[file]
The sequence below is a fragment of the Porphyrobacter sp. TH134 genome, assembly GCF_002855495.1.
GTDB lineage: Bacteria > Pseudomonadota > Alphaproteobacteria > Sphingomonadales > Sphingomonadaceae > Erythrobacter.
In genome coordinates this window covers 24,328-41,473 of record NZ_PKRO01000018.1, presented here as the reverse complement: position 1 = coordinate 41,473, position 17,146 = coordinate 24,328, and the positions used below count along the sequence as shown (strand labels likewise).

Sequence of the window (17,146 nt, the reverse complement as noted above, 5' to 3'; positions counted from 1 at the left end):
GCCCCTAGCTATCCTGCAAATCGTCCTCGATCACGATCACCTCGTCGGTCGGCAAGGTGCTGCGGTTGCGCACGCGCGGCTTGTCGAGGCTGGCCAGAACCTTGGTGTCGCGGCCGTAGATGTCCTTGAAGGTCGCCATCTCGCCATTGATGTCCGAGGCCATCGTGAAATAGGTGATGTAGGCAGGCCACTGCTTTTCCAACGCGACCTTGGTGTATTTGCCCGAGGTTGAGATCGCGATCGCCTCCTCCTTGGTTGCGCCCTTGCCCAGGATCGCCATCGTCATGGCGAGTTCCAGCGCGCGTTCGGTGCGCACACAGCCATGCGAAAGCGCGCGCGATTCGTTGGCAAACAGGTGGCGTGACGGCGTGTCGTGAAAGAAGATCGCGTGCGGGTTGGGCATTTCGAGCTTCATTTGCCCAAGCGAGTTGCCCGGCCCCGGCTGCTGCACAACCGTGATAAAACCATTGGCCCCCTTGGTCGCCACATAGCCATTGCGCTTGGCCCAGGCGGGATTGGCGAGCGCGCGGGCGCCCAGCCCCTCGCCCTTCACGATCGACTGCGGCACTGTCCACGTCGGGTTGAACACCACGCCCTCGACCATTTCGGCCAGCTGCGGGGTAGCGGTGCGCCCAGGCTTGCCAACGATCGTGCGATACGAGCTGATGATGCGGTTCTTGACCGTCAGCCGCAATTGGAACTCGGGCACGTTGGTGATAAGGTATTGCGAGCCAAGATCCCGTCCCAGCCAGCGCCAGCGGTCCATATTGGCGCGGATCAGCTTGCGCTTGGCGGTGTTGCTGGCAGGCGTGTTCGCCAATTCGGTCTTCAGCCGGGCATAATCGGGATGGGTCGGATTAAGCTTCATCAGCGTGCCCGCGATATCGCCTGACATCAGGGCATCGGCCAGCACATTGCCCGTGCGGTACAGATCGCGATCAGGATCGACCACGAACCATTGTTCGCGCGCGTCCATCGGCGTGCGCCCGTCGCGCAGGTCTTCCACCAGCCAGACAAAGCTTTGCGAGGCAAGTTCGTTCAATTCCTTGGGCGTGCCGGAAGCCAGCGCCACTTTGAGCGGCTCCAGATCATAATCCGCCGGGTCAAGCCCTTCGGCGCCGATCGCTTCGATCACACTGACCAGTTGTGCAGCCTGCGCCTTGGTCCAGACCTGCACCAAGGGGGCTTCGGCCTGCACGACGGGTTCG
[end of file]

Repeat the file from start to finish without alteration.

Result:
The sequence below is a fragment of the Porphyrobacter sp. TH134 genome, assembly GCF_002855495.1.
GTDB lineage: Bacteria > Pseudomonadota > Alphaproteobacteria > Sphingomonadales > Sphingomonadaceae > Erythrobacter.
In genome coordinates this window covers 24,328-41,473 of record NZ_PKRO01000018.1, presented here as the reverse complement: position 1 = coordinate 41,473, position 17,146 = coordinate 24,328, and the positions used below count along the sequence as shown (strand labels likewise).

Sequence of the window (17,146 nt, the reverse complement as noted above, 5' to 3'; positions counted from 1 at the left end):
GCCCCTAGCTATCCTGCAAATCGTCCTCGATCACGATCACCTCGTCGGTCGGCAAGGTGCTGCGGTTGCGCACGCGCGGCTTGTCGAGGCTGGCCAGAACCTTGGTGTCGCGGCCGTAGATGTCCTTGAAGGTCGCCATCTCGCCATTGATGTCCGAGGCCATCGTGAAATAGGTGATGTAGGCAGGCCACTGCTTTTCCAACGCGACCTTGGTGTATTTGCCCGAGGTTGAGATCGCGATCGCCTCCTCCTTGGTTGCGCCCTTGCCCAGGATCGCCATCGTCATGGCGAGTTCCAGCGCGCGTTCGGTGCGCACACAGCCATGCGAAAGCGCGCGCGATTCGTTGGCAAACAGGTGGCGTGACGGCGTGTCGTGAAAGAAGATCGCGTGCGGGTTGGGCATTTCGAGCTTCATTTGCCCAAGCGAGTTGCCCGGCCCCGGCTGCTGCACAACCGTGATAAAACCATTGGCCCCCTTGGTCGCCACATAGCCATTGCGCTTGGCCCAGGCGGGATTGGCGAGCGCGCGGGCGCCCAGCCCCTCGCCCTTCACGATCGACTGCGGCACTGTCCACGTCGGGTTGAACACCACGCCCTCGACCATTTCGGCCAGCTGCGGGGTAGCGGTGCGCCCAGGCTTGCCAACGATCGTGCGATACGAGCTGATGATGCGGTTCTTGACCGTCAGCCGCAATTGGAACTCGGGCACGTTGGTGATAAGGTATTGCGAGCCAAGATCCCGTCCCAGCCAGCGCCAGCGGTCCATATTGGCGCGGATCAGCTTGCGCTTGGCGGTGTTGCTGGCAGGCGTGTTCGCCAATTCGGTCTTCAGCCGGGCATAATCGGGATGGGTCGGATTAAGCTTCATCAGCGTGCCCGCGATATCGCCTGACATCAGGGCATCGGCCAGCACATTGCCCGTGCGGTACAGATCGCGATCAGGATCGACCACGAACCATTGTTCGCGCGCGTCCATCGGCGTGCGCCCGTCGCGCAGGTCTTCCACCAGCCAGACAAAGCTTTGCGAGGCAAGTTCGTTCAATTCCTTGGGCGTGCCGGAAGCCAGCGCCACTTTGAGCGGCTCCAGATCATAATCCGCCGGGTCAAGCCCTTCGGCGCCGATCGCTTCGATCACACTGACCAGTTGTGCAGCCTGCGCCTTGGTCCAGACCTGCACCAAGGGGGCTTCGGCCTGCACGACGGGTTCG